This Hepatica acutiloba seems almost identical to the one I saw in Tennessee, and it’s growing within walking distance of my house.
lmost a month after I visited Tennessee
, I walked down our country road to the same general area where I had seen trilliums and other spring ephemerals in abundance
last year, and discovered hepaticas growing there as well. I must have visited this area too late to see them last year.
Besides white, I saw various shades of blue-purple and pink, often growing right next to each other, so I don’t think the pH of the soil caused the different colors. They were more likely genetic variations.
This was the deepest colored hepatica that I saw, next to a red trillium (Trillium erectum) in bud.
This clump has a pink flush to it. I did see some pinker ones, but didn’t get a good photo of any.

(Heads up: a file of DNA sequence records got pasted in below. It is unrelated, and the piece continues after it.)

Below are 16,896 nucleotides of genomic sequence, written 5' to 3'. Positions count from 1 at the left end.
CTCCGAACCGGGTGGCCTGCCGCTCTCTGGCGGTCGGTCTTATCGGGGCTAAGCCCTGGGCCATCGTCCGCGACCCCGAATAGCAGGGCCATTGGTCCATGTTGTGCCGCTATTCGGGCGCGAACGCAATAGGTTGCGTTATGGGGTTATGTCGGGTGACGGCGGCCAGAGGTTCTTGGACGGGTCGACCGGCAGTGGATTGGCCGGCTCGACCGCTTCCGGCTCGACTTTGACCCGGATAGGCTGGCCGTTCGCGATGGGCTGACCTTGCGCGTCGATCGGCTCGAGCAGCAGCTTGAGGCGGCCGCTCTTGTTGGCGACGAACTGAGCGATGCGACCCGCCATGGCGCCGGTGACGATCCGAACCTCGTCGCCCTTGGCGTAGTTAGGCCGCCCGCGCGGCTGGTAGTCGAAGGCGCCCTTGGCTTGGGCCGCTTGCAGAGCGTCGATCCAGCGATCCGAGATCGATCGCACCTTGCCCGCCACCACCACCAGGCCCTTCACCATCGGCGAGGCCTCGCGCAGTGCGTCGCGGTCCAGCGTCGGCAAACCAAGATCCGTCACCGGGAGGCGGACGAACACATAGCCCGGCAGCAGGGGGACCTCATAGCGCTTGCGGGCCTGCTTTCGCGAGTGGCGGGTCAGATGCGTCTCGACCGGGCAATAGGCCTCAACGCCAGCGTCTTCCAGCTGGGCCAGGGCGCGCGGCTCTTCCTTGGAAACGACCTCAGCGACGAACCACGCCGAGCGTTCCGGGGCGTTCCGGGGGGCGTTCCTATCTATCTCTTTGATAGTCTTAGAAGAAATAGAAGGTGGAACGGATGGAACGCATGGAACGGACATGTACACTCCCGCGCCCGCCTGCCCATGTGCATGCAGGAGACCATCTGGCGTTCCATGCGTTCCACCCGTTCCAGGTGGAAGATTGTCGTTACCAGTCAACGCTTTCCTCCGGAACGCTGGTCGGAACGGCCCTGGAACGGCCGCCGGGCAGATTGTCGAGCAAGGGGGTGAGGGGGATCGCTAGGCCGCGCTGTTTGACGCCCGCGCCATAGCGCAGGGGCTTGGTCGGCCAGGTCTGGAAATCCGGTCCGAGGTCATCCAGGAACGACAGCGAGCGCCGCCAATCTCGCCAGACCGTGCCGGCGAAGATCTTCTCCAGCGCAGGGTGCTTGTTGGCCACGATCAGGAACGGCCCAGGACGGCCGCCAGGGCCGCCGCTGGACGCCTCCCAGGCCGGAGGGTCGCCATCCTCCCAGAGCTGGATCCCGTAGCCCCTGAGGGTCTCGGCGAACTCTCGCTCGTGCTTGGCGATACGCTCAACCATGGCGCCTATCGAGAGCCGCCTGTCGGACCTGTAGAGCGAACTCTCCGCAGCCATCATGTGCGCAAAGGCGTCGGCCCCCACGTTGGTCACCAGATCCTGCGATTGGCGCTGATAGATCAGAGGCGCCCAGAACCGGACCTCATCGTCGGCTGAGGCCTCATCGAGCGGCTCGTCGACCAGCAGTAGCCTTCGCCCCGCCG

Would you call this lavender?
This one has a delicate blue flush.
I am reassured that, once I find a source for it, Hepatica acutiloba
will do well here.
If winter is slumber and spring is birth, and summer is life, then autumn rounds out to be reflection. It’s a time of year when the leaves are down and the harvest is in and the perennials are gone. Mother Earth just closed up the drapes on another year and it’s time to reflect on what’s come before.
in Northern Exposure